Through February, 63 company-run stores have indoor dining available.
Ruth’s Chris Steak House has spent 55 years looking to gain market share, CEO Cheryl Henry said.
The desire is to always remain relevant with guests. That’s the motivation behind expanding offerings and launching the company’s off-premises-based Ruth’s Anywhere program pre-COVID.
The post-pandemic future, whenever that may be, will be as a good time as any to pursue more market share, especially with thousands of restaurants falling by the wayside. But Henry said it’s too early to quantify just how much Ruth’s can gain.
During the pandemic, she’s traveled up and down the East Coast to understand what’s happening in different regions. She’s seen restaurants reopen after being closed for six months because of capacity restraints. There’s also the fact independents and smaller chains are likely to gain $28.6 billion in direct aid through the federal government’s upcoming COVID package. In other words, the final chapters are yet to be written.
What she can quantify is the fact 63 stores with open dining rooms are seeing same-store sales decline 16.3 percent in 2021—the chain’s best sustained performance in open dining rooms since it first reopened last year after the major shutdown. That’s an improvement from a 24.4 percent decrease in Q4.
“2020 was truly a challenging year for our Ruth's Chris team and our franchisees,” Henry said during the chain’s Q4 earnings call. “We managed through two significant shutdowns during the year, the first in late March and the other most recently during our fourth quarter. Despite these challenges, our amazing team, both in the field and in the home office and our franchise partners, continuously displayed resilience and agility in the face of uncertainty, resulting in strong fourth quarter results.
Henry noted consumer demand is more about regional nuances and consumer mindset. For example, in the brand’s home base of Florida, restaurants with open dining rooms are sliding only 11 percent through the first nine weeks of 2021. In California, where outdoor seating and off-premises is available, same-store sales are still more than 40 percent down compared to last February.
Even though Florida has allowed 100 percent dining capacity for several months, Ruth’s has remained at 50 percent, a decision that Henry believes is “driving trust and frequency in that guest base.” Ruth’s will continue to monitor the capacity situation as more people become vaccinated and feel safer going out.
“I do think as more states start to loosen up capacity restrictions, we'll make incremental changes along the way, but we haven't set that yet,” Henry said. “Because of health and safety, we kind of let the guests lead to some extent, and then obviously, looking at the business and understanding what we need to do going forward. But right now, given the two incremental sales available when you add two or three tables, it's a balance. And so we're still conducting that balance, and so there'll be more to come on that.”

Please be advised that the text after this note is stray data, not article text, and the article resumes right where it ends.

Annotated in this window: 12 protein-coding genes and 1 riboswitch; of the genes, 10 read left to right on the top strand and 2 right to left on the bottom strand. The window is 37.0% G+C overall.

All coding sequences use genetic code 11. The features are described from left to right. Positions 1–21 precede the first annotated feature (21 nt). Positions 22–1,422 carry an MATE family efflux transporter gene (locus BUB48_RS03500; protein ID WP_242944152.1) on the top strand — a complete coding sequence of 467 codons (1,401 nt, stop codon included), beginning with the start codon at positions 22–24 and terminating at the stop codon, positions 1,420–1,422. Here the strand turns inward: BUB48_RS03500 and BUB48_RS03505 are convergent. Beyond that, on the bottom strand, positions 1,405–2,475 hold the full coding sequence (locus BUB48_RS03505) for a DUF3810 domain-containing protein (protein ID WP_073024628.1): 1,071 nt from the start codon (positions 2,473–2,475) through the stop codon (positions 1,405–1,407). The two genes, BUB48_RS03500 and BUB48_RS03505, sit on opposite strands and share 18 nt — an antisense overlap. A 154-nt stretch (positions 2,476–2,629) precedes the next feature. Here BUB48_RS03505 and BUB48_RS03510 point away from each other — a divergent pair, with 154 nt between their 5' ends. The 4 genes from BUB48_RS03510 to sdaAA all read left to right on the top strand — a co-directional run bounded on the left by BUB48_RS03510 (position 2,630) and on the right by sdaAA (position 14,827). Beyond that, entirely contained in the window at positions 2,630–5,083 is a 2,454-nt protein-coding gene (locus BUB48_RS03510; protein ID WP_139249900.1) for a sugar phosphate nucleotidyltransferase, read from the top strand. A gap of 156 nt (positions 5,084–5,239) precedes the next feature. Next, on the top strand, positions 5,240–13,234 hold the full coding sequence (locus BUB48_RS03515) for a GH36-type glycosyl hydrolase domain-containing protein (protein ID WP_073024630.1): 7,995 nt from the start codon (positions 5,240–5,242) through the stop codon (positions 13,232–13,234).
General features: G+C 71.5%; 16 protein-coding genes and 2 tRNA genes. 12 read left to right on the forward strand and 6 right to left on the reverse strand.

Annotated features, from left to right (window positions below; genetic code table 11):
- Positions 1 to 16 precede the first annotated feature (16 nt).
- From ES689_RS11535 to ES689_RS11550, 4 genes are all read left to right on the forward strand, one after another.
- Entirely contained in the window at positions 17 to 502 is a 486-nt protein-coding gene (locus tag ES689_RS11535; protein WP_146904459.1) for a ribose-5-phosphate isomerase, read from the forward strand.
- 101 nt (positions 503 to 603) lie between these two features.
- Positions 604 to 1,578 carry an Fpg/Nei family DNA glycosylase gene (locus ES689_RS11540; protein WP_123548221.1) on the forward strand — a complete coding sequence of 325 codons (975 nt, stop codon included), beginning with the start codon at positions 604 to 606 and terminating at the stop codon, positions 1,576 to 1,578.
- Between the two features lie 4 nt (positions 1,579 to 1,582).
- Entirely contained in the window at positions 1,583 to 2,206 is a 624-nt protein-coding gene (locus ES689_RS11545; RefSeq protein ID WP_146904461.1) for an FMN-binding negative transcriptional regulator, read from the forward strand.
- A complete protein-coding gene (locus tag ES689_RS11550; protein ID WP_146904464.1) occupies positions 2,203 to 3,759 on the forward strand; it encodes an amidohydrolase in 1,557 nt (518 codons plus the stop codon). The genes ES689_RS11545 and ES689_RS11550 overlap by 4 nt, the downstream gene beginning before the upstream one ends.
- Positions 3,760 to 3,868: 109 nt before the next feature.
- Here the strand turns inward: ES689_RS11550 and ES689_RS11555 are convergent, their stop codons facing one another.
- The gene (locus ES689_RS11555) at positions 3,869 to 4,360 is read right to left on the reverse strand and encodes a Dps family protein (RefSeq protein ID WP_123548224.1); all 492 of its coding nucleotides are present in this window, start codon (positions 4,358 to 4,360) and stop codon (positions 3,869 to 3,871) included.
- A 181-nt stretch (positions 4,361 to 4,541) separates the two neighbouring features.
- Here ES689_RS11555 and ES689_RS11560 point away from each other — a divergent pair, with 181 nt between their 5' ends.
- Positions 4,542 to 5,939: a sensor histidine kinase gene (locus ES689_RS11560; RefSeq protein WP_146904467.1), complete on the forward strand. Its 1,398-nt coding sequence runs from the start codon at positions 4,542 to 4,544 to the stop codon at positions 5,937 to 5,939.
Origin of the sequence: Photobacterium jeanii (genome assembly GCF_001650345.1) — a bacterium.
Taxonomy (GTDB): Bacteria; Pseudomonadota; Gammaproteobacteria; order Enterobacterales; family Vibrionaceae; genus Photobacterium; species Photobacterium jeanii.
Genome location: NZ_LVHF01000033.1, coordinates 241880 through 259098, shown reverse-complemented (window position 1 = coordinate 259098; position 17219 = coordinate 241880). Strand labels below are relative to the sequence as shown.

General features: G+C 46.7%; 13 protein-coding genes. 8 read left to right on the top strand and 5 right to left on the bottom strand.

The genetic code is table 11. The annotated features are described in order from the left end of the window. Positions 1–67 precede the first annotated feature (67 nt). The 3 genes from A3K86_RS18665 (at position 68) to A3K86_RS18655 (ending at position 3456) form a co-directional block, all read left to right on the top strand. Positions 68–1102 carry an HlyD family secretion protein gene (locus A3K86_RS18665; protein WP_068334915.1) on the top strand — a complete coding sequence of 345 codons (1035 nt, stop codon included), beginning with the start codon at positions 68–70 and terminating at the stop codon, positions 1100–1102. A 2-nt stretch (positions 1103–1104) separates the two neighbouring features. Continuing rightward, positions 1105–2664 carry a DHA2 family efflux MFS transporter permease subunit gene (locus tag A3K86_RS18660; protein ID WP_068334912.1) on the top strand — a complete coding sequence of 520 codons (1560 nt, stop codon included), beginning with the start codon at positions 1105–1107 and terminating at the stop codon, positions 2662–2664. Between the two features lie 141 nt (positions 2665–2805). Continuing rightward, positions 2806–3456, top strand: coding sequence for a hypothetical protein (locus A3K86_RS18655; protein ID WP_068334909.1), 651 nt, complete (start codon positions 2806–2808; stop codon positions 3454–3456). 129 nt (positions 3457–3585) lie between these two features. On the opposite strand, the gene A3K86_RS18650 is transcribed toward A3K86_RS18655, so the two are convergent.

Henry said sales are mostly driven by special occasions and “just because” diners. Ruth’s is still seeing business guests inside restaurants, but not as significant as it was pre-COVID. These particular consumers are local business clientele, which Henry identified as the first wave.
She said the second wave will be the business traveler.
“We think that would be later on in the recovery,” Henry said. “But we still believe that there's going to be a demand across our buckets of business, if you will, that can help offset some of the still negative trends.”
At the end of Q4, 70 of Ruth’s 77 company-run stores were open. Comps decreased 26.1 percent in October, but plummeted to 35.2 percent and 53.9 percent in November and December, respectively. Overall, Q4 same-store sales dropped 39.7 percent, including a 34.7 decrease in traffic, as measured by entrees, and a 7.6 percent slide in average check, primarily driven by a lower off-premises check.
However, loosening restrictions in the new year have aided the restaurant’s recovery. Same-store sales slipped 38.9 percent in January and 25.6 percent in February, and now 75 stores are currently open.
Franchisees fared better in Q4. Sixty-seven of 72 franchises were open by the end of the quarter, including 60 stores offering indoor dining, two allowing outdoor seating, and five operating an off-premises only model.
The company expects to return to growth later in 2021. A store in Short Hills, New Jersey, will open in early Q3 and another location in Aventura, Florida, will begin construction in 2021 with an expected opening date in Q2 2022.
In 2020, total revenue decreased 40.7 percent to $277.7 million, compared to $468 million in 2019. Net loss in 2020 was $25.3 million, or 80 cents per diluted share, compared to net income of $42.2 million, or $1.44 per diluted share, in 2019. Comp sales lowered 40.2 percent year-over-year, including a 36.1 percent slide in traffic and a 6.4 percent decrease in average check.